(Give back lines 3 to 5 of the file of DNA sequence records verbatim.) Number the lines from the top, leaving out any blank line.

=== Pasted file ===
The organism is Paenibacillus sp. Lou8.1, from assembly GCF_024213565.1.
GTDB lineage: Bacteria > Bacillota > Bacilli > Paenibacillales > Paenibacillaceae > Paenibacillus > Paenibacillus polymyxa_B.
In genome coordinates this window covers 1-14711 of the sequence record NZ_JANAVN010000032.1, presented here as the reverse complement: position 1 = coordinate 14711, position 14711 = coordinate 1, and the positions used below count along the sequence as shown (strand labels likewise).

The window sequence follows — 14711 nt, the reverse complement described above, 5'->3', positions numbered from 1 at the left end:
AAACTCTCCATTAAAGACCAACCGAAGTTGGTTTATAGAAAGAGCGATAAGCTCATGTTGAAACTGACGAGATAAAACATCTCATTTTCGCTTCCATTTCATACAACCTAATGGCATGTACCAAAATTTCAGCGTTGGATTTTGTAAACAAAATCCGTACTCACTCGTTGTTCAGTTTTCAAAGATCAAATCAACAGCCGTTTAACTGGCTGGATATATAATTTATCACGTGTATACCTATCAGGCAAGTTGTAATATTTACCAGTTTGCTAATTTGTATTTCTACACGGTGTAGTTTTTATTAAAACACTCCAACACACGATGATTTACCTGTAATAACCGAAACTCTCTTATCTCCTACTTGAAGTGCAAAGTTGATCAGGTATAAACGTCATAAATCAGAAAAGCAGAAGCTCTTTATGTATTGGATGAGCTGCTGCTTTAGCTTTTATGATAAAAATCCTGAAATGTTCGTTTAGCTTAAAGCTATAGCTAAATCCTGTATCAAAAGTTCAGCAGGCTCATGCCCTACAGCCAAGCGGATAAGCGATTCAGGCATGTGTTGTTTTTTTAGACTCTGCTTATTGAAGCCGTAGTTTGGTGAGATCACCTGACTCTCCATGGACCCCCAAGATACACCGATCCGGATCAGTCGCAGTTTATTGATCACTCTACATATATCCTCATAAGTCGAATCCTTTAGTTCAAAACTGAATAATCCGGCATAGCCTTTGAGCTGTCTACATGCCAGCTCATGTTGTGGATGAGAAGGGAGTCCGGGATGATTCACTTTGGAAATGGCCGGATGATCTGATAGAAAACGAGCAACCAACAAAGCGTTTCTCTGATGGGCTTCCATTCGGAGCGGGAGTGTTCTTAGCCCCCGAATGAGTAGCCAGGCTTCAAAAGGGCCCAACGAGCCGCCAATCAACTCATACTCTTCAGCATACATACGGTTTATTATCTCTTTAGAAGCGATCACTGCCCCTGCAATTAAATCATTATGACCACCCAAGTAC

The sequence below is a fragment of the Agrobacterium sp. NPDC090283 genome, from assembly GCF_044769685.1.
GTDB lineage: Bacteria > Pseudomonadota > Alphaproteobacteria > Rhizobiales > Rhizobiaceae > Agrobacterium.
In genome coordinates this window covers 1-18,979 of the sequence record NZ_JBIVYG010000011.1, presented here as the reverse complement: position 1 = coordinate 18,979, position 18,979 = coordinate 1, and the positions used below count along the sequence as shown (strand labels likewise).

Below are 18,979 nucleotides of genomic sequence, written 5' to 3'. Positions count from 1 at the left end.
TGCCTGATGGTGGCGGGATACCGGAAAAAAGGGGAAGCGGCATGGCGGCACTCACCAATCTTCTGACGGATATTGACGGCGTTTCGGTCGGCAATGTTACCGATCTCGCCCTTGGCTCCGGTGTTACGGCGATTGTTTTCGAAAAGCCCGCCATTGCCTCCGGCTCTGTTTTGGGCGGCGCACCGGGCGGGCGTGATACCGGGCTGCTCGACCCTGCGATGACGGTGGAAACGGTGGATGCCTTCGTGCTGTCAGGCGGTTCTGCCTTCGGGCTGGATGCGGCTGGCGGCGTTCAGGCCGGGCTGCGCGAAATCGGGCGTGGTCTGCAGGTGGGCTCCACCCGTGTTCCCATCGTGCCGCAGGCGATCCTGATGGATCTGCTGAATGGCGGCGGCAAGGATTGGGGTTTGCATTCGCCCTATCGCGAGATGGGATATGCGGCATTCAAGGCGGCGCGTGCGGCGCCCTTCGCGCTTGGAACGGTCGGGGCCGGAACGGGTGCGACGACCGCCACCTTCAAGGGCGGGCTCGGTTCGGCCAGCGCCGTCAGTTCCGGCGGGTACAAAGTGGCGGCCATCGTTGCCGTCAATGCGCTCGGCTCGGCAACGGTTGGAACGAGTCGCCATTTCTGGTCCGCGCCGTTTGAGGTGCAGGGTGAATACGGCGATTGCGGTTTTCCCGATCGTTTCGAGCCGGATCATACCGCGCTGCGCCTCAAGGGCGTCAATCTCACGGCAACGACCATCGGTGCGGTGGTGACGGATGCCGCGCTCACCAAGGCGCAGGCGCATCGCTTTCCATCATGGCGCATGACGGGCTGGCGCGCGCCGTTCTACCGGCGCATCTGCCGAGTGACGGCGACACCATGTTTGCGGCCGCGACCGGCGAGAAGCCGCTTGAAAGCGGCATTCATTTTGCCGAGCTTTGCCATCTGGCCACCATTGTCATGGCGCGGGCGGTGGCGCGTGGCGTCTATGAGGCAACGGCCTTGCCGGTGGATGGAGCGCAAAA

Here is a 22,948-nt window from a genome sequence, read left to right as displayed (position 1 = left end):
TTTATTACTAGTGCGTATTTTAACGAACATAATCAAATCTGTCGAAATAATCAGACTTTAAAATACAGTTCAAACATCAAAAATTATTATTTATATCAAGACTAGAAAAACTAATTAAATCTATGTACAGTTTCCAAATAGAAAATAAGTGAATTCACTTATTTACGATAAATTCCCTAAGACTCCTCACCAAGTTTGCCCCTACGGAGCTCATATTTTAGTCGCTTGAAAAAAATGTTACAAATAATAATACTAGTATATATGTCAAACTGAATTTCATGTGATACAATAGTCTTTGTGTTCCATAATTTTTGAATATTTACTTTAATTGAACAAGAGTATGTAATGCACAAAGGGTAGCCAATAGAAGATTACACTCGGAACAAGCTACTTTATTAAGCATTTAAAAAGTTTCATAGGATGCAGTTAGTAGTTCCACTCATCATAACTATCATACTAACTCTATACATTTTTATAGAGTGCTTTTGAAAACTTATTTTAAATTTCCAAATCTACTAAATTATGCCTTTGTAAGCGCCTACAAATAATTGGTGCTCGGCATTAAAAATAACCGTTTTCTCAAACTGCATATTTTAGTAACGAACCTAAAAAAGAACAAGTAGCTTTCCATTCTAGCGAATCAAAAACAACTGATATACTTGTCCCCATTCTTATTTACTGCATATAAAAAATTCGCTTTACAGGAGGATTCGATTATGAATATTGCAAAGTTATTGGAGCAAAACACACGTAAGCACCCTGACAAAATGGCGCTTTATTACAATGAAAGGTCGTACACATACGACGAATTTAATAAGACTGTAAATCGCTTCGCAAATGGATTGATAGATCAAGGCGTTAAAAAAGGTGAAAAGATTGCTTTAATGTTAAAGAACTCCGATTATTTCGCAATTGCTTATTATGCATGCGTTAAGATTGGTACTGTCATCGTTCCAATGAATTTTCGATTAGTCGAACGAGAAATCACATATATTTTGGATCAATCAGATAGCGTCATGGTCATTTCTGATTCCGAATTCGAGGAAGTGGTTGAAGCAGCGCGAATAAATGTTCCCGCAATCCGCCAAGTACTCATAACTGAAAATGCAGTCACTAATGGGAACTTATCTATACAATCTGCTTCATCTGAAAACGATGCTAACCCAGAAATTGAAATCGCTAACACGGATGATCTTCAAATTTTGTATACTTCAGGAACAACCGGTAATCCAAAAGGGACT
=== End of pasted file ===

In genome coordinates this window covers 1-14711 of the sequence record NZ_JANAVN010000032.1, presented here as the reverse complement: position 1 = coordinate 14711, position 14711 = coordinate 1, and the positions used below count along the sequence as shown (strand labels likewise).

The window sequence follows — 14711 nt, the reverse complement described above, 5'->3', positions numbered from 1 at the left end:
AAACTCTCCATTAAAGACCAACCGAAGTTGGTTTATAGAAAGAGCGATAAGCTCATGTTGAAACTGACGAGATAAAACATCTCATTTTCGCTTCCATTTCATACAACCTAATGGCATGTACCAAAATTTCAGCGTTGGATTTTGTAAACAAAATCCGTACTCACTCGTTGTTCAGTTTTCAAAGATCAAATCAACAGCCGTTTAACTGGCTGGATATATAATTTATCACGTGTATACCTATCAGGCAAGTTGTAATATTTACCAGTTTGCTAATTTGTATTTCTACACGGTGTAGTTTTTATTAAAACACTCCAACACACGATGATTTACCTGTAATAACCGAAACTCTCTTATCTCCTACTTGAAGTGCAAAGTTGATCAGGTATAAACGTCATAAATCAGAAAAGCAGAAGCTCTTTATGTATTGGATGAGCTGCTGCTTTAGCTTTTATGATAAAAATCCTGAAATGTTCGTTTAGCTTAAAGCTATAGCTAAATCCTGTATCAAAAGTTCAGCAGGCTCATGCCCTACAGCCAAGCGGATAAGCGATTCAGGCATGTGTTGTTTTTTTAGACTCTGCTTATTGAAGCCGTAGTTTGGTGAGATCACCTGACTCTCCATGGACCCCCAAGATACACCGATCCGGATCAGTCGCAGTTTATTGATCACTCTACATATATCCTCATAAGTCGAATCCTTTAGTTCAAAACTGAATAATCCGGCATAGCCTTTGAGCTGTCTACATGCCAGCTCATGTTGTGGATGAGAAGGGAGTCCGGGATGATTCACTTTGGAAATGGCCGGATGATCTGATAGAAAACGAGCAACCAACAAAGCGTTTCTCTGATGGGCTTCCATTCGGAGCGGGAGTGTTCTTAGCCCCCGAATGAGTAGCCAGGCTTCAAAAGGGCCCAACGAGCCGCCAATCAACTCATACTCTTCAGCATACATACGGTTTATTATCTCTTTAGAAGCGATCACTGCCCCTGCAATTAAATCATTATGACCACCCAAGTAC